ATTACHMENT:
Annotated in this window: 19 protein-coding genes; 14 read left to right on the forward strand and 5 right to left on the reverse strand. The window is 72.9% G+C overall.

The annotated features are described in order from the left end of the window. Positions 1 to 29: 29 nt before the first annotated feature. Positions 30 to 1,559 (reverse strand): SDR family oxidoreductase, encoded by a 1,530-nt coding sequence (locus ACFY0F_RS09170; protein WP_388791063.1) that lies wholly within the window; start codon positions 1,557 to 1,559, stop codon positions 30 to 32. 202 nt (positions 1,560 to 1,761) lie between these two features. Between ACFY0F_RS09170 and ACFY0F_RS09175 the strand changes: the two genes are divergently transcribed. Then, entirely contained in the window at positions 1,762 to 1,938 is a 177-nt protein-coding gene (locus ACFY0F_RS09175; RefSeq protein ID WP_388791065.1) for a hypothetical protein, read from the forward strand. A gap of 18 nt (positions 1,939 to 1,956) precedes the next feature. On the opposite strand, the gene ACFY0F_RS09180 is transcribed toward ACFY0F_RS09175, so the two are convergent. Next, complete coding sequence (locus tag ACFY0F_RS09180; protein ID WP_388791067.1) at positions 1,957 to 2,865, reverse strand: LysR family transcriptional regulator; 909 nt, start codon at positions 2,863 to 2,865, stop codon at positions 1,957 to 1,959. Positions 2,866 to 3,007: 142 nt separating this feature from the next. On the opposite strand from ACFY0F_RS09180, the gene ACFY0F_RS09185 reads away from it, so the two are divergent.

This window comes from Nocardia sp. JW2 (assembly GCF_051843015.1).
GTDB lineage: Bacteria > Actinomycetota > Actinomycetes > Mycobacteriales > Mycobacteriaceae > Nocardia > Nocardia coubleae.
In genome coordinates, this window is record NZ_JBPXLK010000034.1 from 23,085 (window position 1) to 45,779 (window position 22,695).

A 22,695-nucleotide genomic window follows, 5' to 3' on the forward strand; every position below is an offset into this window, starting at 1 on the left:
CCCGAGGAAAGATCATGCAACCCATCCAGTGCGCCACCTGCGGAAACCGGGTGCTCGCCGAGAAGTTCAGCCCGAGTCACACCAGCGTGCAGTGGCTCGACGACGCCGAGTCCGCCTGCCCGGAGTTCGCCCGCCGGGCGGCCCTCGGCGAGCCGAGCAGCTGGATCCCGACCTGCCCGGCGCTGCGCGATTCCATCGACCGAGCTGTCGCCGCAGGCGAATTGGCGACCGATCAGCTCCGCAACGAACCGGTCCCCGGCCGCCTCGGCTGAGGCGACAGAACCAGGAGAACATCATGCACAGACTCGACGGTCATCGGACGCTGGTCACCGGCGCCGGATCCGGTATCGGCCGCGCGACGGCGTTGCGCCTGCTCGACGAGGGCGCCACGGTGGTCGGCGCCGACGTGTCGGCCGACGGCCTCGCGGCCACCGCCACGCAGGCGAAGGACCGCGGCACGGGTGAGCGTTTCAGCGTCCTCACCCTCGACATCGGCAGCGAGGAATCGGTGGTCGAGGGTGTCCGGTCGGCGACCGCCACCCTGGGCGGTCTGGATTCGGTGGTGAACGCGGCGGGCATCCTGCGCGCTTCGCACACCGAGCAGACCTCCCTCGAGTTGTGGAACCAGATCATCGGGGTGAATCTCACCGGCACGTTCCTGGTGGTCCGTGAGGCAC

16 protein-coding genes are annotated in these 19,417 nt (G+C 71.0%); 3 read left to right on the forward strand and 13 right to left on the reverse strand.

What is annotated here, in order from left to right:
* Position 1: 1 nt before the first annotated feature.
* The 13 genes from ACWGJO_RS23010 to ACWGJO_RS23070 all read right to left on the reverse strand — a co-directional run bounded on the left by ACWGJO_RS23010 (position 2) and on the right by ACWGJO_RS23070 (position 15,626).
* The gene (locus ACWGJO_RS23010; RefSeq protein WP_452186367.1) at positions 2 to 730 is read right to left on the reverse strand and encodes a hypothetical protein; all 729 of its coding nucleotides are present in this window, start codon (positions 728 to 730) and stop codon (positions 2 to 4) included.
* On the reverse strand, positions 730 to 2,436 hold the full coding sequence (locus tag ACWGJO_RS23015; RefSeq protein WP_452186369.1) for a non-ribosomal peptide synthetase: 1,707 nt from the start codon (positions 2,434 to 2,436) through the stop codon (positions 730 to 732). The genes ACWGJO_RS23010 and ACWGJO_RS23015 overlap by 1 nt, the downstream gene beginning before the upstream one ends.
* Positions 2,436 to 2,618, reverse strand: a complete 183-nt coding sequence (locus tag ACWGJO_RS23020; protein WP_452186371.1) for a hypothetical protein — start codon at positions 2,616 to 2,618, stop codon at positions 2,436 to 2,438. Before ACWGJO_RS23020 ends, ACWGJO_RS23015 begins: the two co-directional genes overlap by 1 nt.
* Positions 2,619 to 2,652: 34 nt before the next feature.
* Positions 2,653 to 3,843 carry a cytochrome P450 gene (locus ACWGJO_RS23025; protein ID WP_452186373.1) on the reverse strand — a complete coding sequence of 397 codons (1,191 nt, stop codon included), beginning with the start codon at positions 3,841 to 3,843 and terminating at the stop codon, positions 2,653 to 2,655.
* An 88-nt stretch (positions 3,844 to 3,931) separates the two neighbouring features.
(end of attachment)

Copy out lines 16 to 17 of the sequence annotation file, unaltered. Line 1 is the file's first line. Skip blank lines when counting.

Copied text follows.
* Positions 2,653 to 3,843 carry a cytochrome P450 gene (locus ACWGJO_RS23025; protein ID WP_452186373.1) on the reverse strand — a complete coding sequence of 397 codons (1,191 nt, stop codon included), beginning with the start codon at positions 3,841 to 3,843 and terminating at the stop codon, positions 2,653 to 2,655.
* An 88-nt stretch (positions 3,844 to 3,931) separates the two neighbouring features.